Rev Henry Cooke, the ‘Presbyterian pope’ acted on unionist fears

The passage of the Catholic Emancipation Act was seen by many Protestants and Presbyterians as a threat to their standing

Young Henry Cooke had some unusual teachers in Co Derry in the 1790s. There was Joseph Pollock, a tall Scot with an enormous nose and black horned-rimmed spectacles whose hazel rod made his pupils tremble but who taught Catholics, Protestants and Presbyterians their respective catechisms with equal determination.

Then there was Frank Glass, reputedly an ardent rebel, who swore at the children but was an excellent teacher of the classics. Cook travelled the four miles between his home in Grillagh near Maghera and Glass’s cottage daily for two years and learned sufficient Latin to matriculate in Glasgow University in 1802 when he was just 14 years old.

To reach the university, he walked 60 miles to Donaghadee, crossed to Portpatrick in the weekly mail packet and walked a further 80 or more miles to the city.

It was a journey he would make annually for the next five years.


He didn’t graduate, due to illness, but after attending a theology course at the university’s Divinity Hall he was ordained by the presbytery of Ballymena in the Synod of Ulster.

Cooke’s outlook was primarily influenced not by his teachers in Derry or Glasgow but by his mother a determined opponent of the Arian, Unitarian and liberal “new light” strands of Presbyterianism that rejected the doctrine of the Trinity or left belief optional, and by the political and civil turbulence he had witnessed as a child.

Strict adherence to the Westminster Confession of Faith, adopted by Church of Scotland in 1647, and loyalty to the Crown would be the guiding principles of his life.

After appointments in Duneane and Donegore, Co Antrim, he moved to Killyleagh, Co Down in 1818.

By now he was recognised as a minister of ability and a superb orator and, when an English Unitarian, John Smethurst, visited Ulster, Cooke debated with him repeatedly and was considered the victor.

In 1824, when he was elected moderator of the Synod, he attacked the Belfast Academical Institution which now trained candidates for ministry as a “seminary of Arianism”. In 1825, he convinced individual presbyteries to examine the orthodoxy of candidates for ministry and in 1836 unqualified subscription to the Westminster Standards became compulsory.

Meanwhile, in 1829, seventeen congregations and ministers including his great rival, Hugh Montgomery, decided that they could no longer be members of the synod and after issuing a “remonstrance” they withdrew.

In November of that year, Cooke was installed in a new church in May Street, Belfast. Although he had to resign as pastor on becoming professor of sacred rhetoric in the college of the new General Assembly of the Presbyterian Church in 1847, he continued to preach there almost until his death.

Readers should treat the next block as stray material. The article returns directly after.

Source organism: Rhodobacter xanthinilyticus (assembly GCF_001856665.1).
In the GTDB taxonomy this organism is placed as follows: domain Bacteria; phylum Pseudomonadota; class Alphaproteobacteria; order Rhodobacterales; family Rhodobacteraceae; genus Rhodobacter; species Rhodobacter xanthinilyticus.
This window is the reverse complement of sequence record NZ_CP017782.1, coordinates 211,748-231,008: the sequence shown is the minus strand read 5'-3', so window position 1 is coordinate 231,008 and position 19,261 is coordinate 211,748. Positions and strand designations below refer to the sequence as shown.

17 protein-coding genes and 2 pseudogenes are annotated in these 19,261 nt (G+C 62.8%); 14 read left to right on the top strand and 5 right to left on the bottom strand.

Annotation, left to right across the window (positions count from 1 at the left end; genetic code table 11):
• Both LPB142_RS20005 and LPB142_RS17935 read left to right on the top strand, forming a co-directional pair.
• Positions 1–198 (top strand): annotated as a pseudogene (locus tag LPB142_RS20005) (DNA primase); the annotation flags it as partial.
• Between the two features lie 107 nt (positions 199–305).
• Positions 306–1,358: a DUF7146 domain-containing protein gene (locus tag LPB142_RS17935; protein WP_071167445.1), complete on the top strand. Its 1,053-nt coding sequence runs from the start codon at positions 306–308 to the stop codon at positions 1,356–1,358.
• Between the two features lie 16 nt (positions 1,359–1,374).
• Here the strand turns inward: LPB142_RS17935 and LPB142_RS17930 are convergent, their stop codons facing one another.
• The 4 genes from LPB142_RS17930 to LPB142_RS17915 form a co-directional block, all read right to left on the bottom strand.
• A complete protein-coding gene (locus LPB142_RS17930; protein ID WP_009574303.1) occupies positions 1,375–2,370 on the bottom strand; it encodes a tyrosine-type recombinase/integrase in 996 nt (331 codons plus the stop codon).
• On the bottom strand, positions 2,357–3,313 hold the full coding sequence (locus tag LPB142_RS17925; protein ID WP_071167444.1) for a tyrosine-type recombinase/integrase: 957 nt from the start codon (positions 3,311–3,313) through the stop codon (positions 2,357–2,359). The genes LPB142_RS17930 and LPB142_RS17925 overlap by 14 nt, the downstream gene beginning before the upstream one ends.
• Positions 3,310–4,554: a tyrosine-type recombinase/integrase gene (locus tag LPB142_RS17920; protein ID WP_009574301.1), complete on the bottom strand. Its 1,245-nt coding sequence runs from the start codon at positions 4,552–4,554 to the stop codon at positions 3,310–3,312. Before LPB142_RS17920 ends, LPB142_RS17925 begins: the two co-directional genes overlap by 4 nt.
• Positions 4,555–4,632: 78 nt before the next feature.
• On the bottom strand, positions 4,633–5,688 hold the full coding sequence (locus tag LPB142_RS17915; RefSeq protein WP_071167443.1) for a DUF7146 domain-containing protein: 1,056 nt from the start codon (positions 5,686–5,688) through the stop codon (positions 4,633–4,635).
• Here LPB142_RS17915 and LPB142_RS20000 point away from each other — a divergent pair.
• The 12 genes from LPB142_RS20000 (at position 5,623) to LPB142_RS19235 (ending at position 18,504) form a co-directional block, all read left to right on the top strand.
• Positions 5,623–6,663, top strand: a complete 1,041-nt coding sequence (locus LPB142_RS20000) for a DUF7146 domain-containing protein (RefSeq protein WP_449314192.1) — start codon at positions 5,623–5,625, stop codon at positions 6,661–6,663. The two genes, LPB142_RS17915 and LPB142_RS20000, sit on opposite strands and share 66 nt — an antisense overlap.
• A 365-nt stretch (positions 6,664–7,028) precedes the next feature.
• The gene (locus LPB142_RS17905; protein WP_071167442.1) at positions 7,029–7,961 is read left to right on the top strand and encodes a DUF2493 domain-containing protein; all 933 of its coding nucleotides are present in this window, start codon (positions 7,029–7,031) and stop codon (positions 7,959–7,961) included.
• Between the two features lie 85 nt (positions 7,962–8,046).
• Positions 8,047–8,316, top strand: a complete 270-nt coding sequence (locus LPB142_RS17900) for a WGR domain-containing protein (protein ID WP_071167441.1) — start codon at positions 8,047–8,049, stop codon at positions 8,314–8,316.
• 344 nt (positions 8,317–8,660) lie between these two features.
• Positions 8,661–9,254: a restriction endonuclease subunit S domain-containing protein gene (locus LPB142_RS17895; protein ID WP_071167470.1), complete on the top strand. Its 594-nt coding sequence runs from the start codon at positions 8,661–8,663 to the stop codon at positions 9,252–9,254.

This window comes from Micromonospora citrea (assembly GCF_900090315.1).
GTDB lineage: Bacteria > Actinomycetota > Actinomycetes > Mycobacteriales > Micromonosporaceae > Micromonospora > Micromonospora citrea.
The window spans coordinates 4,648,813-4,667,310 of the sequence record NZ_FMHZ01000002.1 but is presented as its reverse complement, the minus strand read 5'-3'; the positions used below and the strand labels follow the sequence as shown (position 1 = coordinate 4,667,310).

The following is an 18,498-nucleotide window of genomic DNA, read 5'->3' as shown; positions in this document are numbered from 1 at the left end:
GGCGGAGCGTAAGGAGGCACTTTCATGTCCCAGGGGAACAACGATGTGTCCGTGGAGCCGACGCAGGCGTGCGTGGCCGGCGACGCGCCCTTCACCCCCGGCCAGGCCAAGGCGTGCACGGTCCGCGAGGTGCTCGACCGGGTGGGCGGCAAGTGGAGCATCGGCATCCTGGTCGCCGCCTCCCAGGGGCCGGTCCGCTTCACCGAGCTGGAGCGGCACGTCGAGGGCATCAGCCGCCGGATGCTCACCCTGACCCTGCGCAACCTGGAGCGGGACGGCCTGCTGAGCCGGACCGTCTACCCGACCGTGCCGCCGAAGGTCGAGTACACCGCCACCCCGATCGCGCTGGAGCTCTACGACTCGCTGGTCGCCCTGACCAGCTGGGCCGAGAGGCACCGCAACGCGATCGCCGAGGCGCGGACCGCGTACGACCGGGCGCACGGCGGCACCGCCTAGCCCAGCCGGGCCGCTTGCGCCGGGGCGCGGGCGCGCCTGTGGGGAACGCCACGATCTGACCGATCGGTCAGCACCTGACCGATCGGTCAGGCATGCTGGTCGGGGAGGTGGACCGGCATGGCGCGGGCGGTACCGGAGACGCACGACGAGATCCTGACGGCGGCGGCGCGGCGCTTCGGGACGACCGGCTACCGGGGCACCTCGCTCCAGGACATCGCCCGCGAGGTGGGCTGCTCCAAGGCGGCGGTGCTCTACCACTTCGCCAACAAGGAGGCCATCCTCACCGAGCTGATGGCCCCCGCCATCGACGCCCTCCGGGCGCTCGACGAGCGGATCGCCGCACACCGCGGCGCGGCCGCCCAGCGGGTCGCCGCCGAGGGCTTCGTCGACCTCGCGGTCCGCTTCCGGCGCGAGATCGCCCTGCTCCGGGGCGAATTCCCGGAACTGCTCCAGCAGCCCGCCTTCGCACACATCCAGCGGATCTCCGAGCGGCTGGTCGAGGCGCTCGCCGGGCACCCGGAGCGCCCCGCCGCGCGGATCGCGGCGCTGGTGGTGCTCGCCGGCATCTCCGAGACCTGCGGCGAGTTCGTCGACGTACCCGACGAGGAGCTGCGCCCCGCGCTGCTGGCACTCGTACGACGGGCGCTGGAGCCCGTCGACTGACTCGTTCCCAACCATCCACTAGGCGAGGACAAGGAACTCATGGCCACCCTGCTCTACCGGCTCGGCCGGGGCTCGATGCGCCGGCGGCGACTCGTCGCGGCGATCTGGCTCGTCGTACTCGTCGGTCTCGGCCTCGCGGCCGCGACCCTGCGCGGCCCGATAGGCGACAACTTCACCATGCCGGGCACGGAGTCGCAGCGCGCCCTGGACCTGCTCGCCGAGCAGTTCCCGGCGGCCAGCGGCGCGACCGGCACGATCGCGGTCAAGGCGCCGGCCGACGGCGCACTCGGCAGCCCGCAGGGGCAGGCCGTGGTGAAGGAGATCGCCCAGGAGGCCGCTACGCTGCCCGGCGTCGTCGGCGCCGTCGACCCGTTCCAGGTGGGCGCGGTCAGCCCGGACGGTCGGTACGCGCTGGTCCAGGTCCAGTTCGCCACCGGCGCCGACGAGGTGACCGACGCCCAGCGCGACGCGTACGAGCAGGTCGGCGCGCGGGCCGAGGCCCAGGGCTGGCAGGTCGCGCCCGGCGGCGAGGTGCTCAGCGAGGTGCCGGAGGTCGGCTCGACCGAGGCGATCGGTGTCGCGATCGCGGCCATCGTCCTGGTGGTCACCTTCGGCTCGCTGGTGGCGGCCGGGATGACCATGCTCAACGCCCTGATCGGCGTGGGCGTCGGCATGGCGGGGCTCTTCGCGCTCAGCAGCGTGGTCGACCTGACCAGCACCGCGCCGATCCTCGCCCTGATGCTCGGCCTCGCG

The passage of the Catholic Emancipation Act, soon followed by Daniel O’Connell’s alliance with the Whigs, was seen by many Protestants and Presbyterians as a threat to their standing but Cooke was the first to act on their fears.

At a meeting of more than 30,000 people at Hillsborough on October 30th, 1834, the Presbyterian son of a nine-acre tenant farmer shared a platform with the Church of Ireland Marquis of Downside, the largest landowner in the county, and proclaimed “the banns of a marriage between the reformed churches, a sacred marriage of Christian forbearance where they differ, of Christian love where they agree and of Christian co-operation in all matters where their common safety is concerned”. The notion was opposed by some Presbyterians but the idea took root.

Many of the earlier fears were renewed in 1840, the year O’Connell decided to bring his campaign to repeal the Union to Ulster.

Cooke challenged him to a debate but he declined and resorted to bombast calling the minister “Bully Cooke, the Cock of the North”.

He still visited Belfast, early in 1841, but only for four days and didn’t risk a public meeting. On January 19th he left for Donaghadee under armed escort to sail to Scotland.

Two days later, Cooke issued another challenge, this time to a crowd in the city’s Carlisle Circus: “Look at Belfast, a glorious sight, the masted groves in the harbour, the mighty warehouses, the giant manufactories, the rapidly growing streets, all owed to the Union. Look at Belfast and be a repealer if you can”.

According to contemporaries, Cook “dished” (ie defeated) Dan and repulsed the repealer.

To his detractors, he was imperious, a Presbyterian pope; to his co-religionists, he was the outstanding minister of his time, and in wider Irish history he was the progenitor of the alliance that would unite Ulster Protestants of all classes and persuasions when the prospect of Home Rule emerged in the 1880s.

After he died, on December 13th, 1868, his funeral was the largest ever seen in the city.

Later, his friends commissioned FS Lynn to sculpt a statue in his memory. It was unveiled outside the Institute in March 1876 on a spot where a statute of an earl of Belfast, known as the Black Man, had formerly stood. The name still applies to Cooke’s statue even though oxidation has given it a greenish tinge.